Last week I posted a notice about Tom Wright’s forthcoming response to John Piper on the issue of justification. The work is titled Justification: God’s Plan and Paul’s Vision. The book will be available in Great Britain from SPCK on February 1, and in the United States from Intervarsity in June.
First, I think it’s noteworthy that many (though certainly not all) of the names on this list hail from the evangelical left or the emerging church. In terms of the latter, I’m thinking of Brian McLaren, Rob Bell, and Scot McKnight. I take this as one more indication that significant portions of the emerging movement are shying away from what evangelicals have traditionally held regarding justification.
Second, in the endorsements I detect an underlying current of, “If only those traditionalists understood Wright correctly . . .” or “If only those reformed types would read their Bibles as closely as Wright.” I don’t think this is a good way to set the table for debate. It patronizes those who disagree with Wright as if they cannot or do not read. That may be a helpful way to explain away critics, but it’s not a good way to engage an opponent in theological debate. It tends to shutting down conversation rather than opening it up. I don’t agree with Wright’s perspective on justification, but I would never say that he doesn’t read the Bible closely. He does read the Bible closely, and so do his detractors. I think it would help if both sides could acknowledge that much.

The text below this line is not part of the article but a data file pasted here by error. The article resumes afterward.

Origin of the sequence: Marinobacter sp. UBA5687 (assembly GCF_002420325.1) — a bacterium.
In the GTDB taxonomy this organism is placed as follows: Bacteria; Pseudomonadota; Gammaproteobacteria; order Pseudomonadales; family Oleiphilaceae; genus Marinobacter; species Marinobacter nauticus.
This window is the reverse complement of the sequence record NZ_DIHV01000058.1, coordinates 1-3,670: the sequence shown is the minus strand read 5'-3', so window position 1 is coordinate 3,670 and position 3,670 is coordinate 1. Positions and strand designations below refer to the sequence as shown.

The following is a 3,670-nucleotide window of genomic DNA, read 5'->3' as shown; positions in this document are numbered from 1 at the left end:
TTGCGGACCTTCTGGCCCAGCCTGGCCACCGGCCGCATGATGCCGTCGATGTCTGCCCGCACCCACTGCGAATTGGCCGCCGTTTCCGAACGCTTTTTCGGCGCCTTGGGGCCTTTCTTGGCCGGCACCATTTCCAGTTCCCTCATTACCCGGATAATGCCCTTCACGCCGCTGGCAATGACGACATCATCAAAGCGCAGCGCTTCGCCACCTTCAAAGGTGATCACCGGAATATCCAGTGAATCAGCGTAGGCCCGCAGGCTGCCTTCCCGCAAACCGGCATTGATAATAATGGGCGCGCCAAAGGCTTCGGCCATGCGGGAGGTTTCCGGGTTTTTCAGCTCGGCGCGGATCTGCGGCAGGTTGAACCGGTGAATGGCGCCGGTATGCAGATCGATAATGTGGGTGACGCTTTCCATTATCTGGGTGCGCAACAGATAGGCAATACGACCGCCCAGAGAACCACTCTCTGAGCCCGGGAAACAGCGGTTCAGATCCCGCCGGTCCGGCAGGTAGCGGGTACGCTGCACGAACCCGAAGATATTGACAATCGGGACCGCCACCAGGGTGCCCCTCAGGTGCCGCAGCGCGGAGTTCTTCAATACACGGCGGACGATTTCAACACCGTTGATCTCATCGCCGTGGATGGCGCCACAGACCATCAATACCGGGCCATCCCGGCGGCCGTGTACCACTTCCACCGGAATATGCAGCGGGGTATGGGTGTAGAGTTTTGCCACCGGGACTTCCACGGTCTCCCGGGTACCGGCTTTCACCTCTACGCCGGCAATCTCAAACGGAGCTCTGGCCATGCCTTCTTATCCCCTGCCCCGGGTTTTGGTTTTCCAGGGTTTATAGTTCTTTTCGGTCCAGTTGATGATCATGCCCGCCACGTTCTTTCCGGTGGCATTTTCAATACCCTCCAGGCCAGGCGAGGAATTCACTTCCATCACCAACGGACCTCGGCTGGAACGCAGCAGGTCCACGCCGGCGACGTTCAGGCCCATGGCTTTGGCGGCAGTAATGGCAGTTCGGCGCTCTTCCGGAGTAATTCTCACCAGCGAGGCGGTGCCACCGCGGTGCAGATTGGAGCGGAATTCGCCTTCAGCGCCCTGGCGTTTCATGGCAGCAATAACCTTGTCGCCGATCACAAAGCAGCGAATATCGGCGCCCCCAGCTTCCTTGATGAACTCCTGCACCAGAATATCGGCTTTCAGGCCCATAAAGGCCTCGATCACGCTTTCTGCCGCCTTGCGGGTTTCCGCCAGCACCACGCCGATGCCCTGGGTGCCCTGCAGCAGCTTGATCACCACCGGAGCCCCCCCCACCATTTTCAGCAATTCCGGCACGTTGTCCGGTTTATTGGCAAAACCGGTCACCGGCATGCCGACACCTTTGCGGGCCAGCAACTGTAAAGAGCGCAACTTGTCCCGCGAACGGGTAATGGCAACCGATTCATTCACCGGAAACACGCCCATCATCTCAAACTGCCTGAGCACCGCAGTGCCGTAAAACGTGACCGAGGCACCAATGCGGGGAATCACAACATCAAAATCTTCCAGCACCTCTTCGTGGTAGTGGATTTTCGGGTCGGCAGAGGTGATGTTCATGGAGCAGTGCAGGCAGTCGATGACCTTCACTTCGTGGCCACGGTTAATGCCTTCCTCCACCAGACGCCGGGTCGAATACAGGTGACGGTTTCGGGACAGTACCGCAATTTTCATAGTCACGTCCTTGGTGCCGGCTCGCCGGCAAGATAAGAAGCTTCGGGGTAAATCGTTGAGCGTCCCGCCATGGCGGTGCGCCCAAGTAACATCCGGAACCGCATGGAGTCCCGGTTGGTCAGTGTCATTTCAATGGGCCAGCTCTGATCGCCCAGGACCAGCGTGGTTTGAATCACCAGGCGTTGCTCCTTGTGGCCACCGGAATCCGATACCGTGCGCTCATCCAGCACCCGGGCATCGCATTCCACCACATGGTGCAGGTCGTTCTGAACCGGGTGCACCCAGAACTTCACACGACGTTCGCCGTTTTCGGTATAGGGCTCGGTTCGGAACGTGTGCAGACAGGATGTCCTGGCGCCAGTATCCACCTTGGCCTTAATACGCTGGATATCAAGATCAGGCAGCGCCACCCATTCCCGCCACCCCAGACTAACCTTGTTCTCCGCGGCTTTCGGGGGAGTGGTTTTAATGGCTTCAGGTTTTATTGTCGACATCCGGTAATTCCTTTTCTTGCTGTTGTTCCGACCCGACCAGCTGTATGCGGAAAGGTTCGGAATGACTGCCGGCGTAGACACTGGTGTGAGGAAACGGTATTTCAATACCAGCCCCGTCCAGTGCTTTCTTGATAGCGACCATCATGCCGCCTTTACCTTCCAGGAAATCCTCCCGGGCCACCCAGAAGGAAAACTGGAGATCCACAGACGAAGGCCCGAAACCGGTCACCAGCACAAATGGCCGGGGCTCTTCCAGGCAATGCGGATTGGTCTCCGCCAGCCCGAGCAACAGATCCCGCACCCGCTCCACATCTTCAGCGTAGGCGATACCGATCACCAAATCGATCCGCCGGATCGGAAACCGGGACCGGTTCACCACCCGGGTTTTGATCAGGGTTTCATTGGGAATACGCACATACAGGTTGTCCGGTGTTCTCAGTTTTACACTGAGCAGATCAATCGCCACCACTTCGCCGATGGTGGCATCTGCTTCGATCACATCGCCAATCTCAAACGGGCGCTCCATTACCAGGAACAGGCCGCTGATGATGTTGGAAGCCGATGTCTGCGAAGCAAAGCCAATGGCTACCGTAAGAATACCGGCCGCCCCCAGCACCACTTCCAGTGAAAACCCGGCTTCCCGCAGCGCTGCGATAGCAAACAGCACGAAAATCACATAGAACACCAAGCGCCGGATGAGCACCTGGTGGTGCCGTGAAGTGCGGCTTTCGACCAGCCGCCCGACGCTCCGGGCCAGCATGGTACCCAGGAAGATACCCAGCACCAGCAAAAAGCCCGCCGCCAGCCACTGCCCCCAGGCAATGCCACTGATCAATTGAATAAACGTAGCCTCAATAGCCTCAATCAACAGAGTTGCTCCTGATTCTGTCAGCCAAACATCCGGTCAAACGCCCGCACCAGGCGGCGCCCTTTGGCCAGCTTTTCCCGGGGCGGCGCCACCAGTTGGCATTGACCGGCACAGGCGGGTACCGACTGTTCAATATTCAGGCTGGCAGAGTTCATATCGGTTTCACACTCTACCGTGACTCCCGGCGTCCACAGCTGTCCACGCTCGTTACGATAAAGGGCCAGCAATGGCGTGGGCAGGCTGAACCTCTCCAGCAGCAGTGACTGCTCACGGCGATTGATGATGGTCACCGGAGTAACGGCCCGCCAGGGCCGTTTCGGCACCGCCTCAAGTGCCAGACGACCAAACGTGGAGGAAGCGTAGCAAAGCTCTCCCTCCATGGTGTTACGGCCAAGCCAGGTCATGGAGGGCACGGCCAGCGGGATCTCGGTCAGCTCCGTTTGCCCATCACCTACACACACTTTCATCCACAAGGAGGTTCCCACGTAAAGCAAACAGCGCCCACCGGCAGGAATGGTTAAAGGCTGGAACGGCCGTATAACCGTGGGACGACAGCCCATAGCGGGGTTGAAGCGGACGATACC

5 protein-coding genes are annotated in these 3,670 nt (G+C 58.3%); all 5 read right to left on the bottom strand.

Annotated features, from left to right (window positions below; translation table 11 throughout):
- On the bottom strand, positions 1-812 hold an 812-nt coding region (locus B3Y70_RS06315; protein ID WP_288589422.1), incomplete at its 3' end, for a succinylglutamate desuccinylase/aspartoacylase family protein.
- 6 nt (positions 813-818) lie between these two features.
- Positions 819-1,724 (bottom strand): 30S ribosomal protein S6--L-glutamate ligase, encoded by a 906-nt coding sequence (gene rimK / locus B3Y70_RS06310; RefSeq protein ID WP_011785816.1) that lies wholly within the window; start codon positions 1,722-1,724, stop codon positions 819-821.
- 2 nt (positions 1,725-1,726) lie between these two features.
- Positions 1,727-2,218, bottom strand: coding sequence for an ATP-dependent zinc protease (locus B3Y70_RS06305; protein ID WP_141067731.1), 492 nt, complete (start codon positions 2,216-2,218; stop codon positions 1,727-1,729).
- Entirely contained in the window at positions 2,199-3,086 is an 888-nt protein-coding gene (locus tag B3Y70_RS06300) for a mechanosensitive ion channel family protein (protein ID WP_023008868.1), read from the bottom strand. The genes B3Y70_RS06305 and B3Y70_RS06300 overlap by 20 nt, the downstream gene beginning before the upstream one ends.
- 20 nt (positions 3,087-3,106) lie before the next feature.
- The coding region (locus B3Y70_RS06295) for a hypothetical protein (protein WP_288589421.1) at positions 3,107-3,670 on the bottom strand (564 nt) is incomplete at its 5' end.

Third, though the book is touted as an “irenic” response to Piper, I would have to say that some of the endorsements are not very . . . well . . . irenic. Without naming names, here’s a sampling:
“Tom Wright has out-Reformed America’s newest religious zealots–the neo-Reformed–by taking them back to Scripture and to its meaning in its historical context. Wright reveals that the neo-Reformed are more committed to tradition than to the sacred text.”
“[Wright’s book] will give Wright’s critics a clearer sense than ever of what they are rejecting when they cling to their cherished old wineskins of conventional thought.”
Once again, I don’t think this is a helpful way to engage in theological debate. My hunch is that these kinds of remarks are more likely to evoke name-calling and ad hominem responses than they are thoughtful dialogue on a crucial biblical doctrine.
In any case, I’m looking forward to Wright’s book. The mounting critiques of Wright’s position (e.g., Piper, Seifrid) deserve a response, and I for one will be waiting with bated breath to read it.